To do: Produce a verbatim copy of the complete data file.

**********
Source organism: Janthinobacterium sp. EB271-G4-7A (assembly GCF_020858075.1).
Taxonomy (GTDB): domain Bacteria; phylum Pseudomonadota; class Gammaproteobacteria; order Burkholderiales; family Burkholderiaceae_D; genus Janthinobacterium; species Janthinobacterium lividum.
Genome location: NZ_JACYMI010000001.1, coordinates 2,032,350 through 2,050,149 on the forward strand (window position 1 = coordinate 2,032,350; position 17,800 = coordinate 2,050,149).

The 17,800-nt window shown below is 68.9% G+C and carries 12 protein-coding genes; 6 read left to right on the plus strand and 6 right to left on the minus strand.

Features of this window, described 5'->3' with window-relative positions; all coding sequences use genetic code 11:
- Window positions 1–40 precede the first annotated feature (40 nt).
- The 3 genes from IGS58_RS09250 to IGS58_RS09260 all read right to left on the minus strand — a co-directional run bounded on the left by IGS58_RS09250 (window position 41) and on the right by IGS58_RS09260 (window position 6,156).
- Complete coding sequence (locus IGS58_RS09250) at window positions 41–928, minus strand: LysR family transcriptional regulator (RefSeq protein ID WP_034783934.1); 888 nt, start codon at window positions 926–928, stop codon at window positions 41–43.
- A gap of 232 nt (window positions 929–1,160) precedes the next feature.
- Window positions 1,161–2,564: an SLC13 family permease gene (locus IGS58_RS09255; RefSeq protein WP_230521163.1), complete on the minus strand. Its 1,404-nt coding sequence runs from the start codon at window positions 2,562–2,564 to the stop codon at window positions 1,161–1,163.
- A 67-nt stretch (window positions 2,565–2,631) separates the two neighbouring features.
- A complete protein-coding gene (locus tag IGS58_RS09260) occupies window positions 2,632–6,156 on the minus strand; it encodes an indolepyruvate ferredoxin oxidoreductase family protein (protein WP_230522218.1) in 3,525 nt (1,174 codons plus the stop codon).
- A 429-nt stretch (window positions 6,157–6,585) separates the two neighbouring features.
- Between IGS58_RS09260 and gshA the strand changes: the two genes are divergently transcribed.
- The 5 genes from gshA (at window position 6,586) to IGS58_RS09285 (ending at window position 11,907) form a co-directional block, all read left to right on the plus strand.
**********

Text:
Source organism: Janthinobacterium sp. EB271-G4-7A (assembly GCF_020858075.1).
Taxonomy (GTDB): domain Bacteria; phylum Pseudomonadota; class Gammaproteobacteria; order Burkholderiales; family Burkholderiaceae_D; genus Janthinobacterium; species Janthinobacterium lividum.
Genome location: NZ_JACYMI010000001.1, coordinates 2,032,350 through 2,050,149 on the forward strand (window position 1 = coordinate 2,032,350; position 17,800 = coordinate 2,050,149).

The 17,800-nt window shown below is 68.9% G+C and carries 12 protein-coding genes; 6 read left to right on the plus strand and 6 right to left on the minus strand.

Features of this window, described 5'->3' with window-relative positions; all coding sequences use genetic code 11:
- Window positions 1–40 precede the first annotated feature (40 nt).
- The 3 genes from IGS58_RS09250 to IGS58_RS09260 all read right to left on the minus strand — a co-directional run bounded on the left by IGS58_RS09250 (window position 41) and on the right by IGS58_RS09260 (window position 6,156).
- Complete coding sequence (locus IGS58_RS09250) at window positions 41–928, minus strand: LysR family transcriptional regulator (RefSeq protein ID WP_034783934.1); 888 nt, start codon at window positions 926–928, stop codon at window positions 41–43.
- A gap of 232 nt (window positions 929–1,160) precedes the next feature.
- Window positions 1,161–2,564: an SLC13 family permease gene (locus IGS58_RS09255; RefSeq protein WP_230521163.1), complete on the minus strand. Its 1,404-nt coding sequence runs from the start codon at window positions 2,562–2,564 to the stop codon at window positions 1,161–1,163.
- A 67-nt stretch (window positions 2,565–2,631) separates the two neighbouring features.
- A complete protein-coding gene (locus tag IGS58_RS09260) occupies window positions 2,632–6,156 on the minus strand; it encodes an indolepyruvate ferredoxin oxidoreductase family protein (protein WP_230522218.1) in 3,525 nt (1,174 codons plus the stop codon).
- A 429-nt stretch (window positions 6,157–6,585) separates the two neighbouring features.
- Between IGS58_RS09260 and gshA the strand changes: the two genes are divergently transcribed.
- The 5 genes from gshA (at window position 6,586) to IGS58_RS09285 (ending at window position 11,907) form a co-directional block, all read left to right on the plus strand.